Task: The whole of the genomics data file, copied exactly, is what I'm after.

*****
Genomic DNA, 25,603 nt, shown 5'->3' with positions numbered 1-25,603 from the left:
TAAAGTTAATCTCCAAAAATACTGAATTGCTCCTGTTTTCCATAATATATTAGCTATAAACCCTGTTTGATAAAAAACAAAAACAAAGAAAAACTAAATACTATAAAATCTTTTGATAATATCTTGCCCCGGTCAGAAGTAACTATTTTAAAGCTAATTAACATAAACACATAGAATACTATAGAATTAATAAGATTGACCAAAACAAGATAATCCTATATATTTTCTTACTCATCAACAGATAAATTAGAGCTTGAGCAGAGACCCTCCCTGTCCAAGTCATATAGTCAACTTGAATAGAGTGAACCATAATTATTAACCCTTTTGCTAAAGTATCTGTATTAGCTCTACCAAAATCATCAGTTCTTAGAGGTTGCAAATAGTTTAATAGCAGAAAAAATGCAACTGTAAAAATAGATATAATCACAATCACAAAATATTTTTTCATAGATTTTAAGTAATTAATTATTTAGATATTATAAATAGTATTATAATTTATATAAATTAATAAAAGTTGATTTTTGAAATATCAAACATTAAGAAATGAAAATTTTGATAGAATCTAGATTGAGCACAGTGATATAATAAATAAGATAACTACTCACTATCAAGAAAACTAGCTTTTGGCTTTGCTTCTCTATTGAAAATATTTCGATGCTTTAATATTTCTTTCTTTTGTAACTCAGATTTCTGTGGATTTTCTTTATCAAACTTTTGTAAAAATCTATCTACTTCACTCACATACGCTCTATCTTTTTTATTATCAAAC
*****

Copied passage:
Genomic DNA, 25,603 nt, shown 5'->3' with positions numbered 1-25,603 from the left:
TAAAGTTAATCTCCAAAAATACTGAATTGCTCCTGTTTTCCATAATATATTAGCTATAAACCCTGTTTGATAAAAAACAAAAACAAAGAAAAACTAAATACTATAAAATCTTTTGATAATATCTTGCCCCGGTCAGAAGTAACTATTTTAAAGCTAATTAACATAAACACATAGAATACTATAGAATTAATAAGATTGACCAAAACAAGATAATCCTATATATTTTCTTACTCATCAACAGATAAATTAGAGCTTGAGCAGAGACCCTCCCTGTCCAAGTCATATAGTCAACTTGAATAGAGTGAACCATAATTATTAACCCTTTTGCTAAAGTATCTGTATTAGCTCTACCAAAATCATCAGTTCTTAGAGGTTGCAAATAGTTTAATAGCAGAAAAAATGCAACTGTAAAAATAGATATAATCACAATCACAAAATATTTTTTCATAGATTTTAAGTAATTAATTATTTAGATATTATAAATAGTATTATAATTTATATAAATTAATAAAAGTTGATTTTTGAAATATCAAACATTAAGAAATGAAAATTTTGATAGAATCTAGATTGAGCACAGTGATATAATAAATAAGATAACTACTCACTATCAAGAAAACTAGCTTTTGGCTTTGCTTCTCTATTGAAAATATTTCGATGCTTTAATATTTCTTTCTTTTGTAACTCAGATTTCTGTGGATTTTCTTTATCAAACTTTTGTAAAAATCTATCTACTTCACTCACATACGCTCTATCTTTTTTATTATCAAAC